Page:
TDEC scientists measure parameters in air, water and soil to assess Tennessee’s environmental health. The information collected enables TDEC and other stakeholders to set priorities and address opportunities for environmental improvements in a timely manner.
Environmental permits help TDEC ensure that entities comply with state and federal laws, while protecting the environment and public. TDEC issues more than 50 different permits. Permits are an environmental blueprint, describing how permitted entities minimize pollution.
To help ensure that entities comply with their permits, TDEC conducts announced and unannounced inspections of underground storage tanks, x-ray machines, water and wastewater treatment facilities, construction sites, industries emitting air pollution, landfills and other regulated sites. If inspectors identify a potential violation, TDEC works to bring the facility into compliance through education, technical assistance or corrective action.
Along with education and technical assistance, enforcement is a vital part of ensuring individuals and entities comply with environmental regulations. Enforcement helps return violators to compliance, prevent misconduct, eliminate environmental harm and preserve a level playing field for those that abide by the law.
TDEC’s Bureau of Conservation manages approximately 200,000 acres in 56 Tennessee State Parks and 84 State Natural Areas. From archaeologically significant locations to historic places, TDEC protects and interprets a rich tapestry of authentic Tennessee stories and sites.
TDEC offers diverse outdoor recreational experiences across our state parks. More than 200 trails provide almost 1,200 miles of hiking, biking and horseback riding opportunities. TDEC actively supports and enhances local community parks, greenways and trails through extensive grant programs and consultative services.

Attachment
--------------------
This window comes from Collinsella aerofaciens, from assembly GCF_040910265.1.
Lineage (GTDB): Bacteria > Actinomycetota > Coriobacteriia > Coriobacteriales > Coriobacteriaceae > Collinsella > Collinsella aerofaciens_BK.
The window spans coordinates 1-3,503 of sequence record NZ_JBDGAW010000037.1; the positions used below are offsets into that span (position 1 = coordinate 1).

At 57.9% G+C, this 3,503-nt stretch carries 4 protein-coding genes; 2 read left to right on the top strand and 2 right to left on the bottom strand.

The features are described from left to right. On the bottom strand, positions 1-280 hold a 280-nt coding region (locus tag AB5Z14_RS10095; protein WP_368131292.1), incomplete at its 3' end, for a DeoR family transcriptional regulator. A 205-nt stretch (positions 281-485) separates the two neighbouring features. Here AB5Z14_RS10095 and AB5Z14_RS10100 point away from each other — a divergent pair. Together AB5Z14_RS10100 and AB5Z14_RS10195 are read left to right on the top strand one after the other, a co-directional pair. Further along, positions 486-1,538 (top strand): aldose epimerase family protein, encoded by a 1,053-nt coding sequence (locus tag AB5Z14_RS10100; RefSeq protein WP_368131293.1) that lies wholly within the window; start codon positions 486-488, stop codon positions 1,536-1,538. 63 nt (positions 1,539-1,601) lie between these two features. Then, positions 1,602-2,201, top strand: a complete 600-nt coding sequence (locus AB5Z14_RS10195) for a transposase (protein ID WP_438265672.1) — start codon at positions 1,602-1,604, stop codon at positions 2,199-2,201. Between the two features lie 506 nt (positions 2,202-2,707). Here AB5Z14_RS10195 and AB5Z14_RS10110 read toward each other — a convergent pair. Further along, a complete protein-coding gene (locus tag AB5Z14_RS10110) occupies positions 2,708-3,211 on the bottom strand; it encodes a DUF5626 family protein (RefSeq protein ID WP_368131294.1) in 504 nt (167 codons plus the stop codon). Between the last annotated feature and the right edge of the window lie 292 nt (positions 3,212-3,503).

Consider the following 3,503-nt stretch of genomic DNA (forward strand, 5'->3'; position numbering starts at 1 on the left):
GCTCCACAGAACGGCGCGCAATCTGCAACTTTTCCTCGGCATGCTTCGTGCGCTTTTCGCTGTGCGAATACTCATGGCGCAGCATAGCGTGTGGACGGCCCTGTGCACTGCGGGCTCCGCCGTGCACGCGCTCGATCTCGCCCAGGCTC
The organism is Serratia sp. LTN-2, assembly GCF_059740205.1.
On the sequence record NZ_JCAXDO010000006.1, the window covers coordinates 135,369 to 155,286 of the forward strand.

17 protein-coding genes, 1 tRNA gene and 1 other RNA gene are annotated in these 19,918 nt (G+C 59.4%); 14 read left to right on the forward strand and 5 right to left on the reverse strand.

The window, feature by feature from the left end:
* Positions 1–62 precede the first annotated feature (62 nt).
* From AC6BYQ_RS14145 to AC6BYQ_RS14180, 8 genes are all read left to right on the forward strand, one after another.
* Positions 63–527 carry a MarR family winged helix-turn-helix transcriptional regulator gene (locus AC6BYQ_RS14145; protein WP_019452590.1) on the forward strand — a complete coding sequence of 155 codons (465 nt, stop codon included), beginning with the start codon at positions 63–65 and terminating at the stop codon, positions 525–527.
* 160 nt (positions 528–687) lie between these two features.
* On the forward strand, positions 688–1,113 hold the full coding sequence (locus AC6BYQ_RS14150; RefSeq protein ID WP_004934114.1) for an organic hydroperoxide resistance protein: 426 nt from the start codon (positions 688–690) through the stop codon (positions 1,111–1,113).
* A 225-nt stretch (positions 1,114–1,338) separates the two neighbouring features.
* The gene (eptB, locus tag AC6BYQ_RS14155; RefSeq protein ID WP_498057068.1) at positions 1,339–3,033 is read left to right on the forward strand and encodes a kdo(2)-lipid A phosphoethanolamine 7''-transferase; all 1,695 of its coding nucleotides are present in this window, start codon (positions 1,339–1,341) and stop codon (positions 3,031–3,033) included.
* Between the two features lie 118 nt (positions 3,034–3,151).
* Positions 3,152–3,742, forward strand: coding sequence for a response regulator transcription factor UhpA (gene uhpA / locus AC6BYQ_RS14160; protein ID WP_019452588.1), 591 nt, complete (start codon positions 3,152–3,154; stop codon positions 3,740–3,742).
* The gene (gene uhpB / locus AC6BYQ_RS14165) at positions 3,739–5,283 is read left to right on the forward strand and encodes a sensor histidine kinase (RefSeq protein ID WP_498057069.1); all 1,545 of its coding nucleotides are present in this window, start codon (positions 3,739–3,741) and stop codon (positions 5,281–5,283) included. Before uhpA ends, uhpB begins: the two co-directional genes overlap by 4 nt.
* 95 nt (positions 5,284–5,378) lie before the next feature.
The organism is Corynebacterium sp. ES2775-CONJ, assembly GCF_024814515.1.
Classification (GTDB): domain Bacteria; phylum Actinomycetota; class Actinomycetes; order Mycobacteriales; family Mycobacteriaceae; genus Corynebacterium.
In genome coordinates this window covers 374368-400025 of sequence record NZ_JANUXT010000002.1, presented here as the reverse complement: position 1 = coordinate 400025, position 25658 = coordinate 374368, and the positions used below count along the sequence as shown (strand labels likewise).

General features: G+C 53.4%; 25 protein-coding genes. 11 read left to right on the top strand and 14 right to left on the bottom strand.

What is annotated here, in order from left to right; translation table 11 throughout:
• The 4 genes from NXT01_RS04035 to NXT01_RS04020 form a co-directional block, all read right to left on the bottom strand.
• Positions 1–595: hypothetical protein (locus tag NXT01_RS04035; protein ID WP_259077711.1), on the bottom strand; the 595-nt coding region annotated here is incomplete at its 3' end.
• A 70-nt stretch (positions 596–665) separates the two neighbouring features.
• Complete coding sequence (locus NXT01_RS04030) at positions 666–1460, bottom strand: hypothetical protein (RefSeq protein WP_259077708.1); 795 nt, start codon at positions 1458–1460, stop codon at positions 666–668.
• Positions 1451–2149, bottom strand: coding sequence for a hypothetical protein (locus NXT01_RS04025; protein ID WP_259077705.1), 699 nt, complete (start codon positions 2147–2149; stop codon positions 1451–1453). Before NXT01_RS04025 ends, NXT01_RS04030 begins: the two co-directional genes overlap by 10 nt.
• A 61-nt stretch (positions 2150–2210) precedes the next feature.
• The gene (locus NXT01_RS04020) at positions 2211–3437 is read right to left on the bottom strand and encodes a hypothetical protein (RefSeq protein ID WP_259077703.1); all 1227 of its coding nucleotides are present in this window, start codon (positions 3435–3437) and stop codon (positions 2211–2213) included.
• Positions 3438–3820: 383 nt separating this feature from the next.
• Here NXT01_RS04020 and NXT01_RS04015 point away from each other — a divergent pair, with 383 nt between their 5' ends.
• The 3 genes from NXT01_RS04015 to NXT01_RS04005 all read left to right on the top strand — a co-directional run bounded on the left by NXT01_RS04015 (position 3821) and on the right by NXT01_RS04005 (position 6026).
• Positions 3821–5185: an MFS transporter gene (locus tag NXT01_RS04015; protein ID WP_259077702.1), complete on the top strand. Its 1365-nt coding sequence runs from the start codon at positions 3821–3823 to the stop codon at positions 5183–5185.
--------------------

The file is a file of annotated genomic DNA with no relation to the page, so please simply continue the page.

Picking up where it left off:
As prime tourist attractions, TDEC draws citizens from nearby and visitors from across the nation to our parks. Overnight guests enjoy a range of accommodations from environmentally-friendly cabins and renovated campgrounds to lakeside inns and restaurants at our resort parks. Park rangers and hospitality services staff work to ensure each guest receives an exceptional recreational, dining and overnight experience.
TDEC engages individuals and organizations interested in environmental policy and procedures in the agency’s decision-making process. Through public hearings, meetings and other types of public information sessions, the public provides input on proposed actions that TDEC takes to protect the environment.
TDEC helps local governments by giving out millions of dollars in grants each year to support projects that protect the environment and conserve resources. In FY 2014, TDEC grants provided approximately $24 million to more than 170 entities.
Our Vision for the Future
With our mission at the forefront, we seek to make Tennessee a national model of environmental stewardship. Working together, we will protect our environment and conserve critical natural resources for future generations while we make Tennessee an even better place to live, work, play and raise a family.
This Page Last Updated: September 3, 2021 at 7:43 PM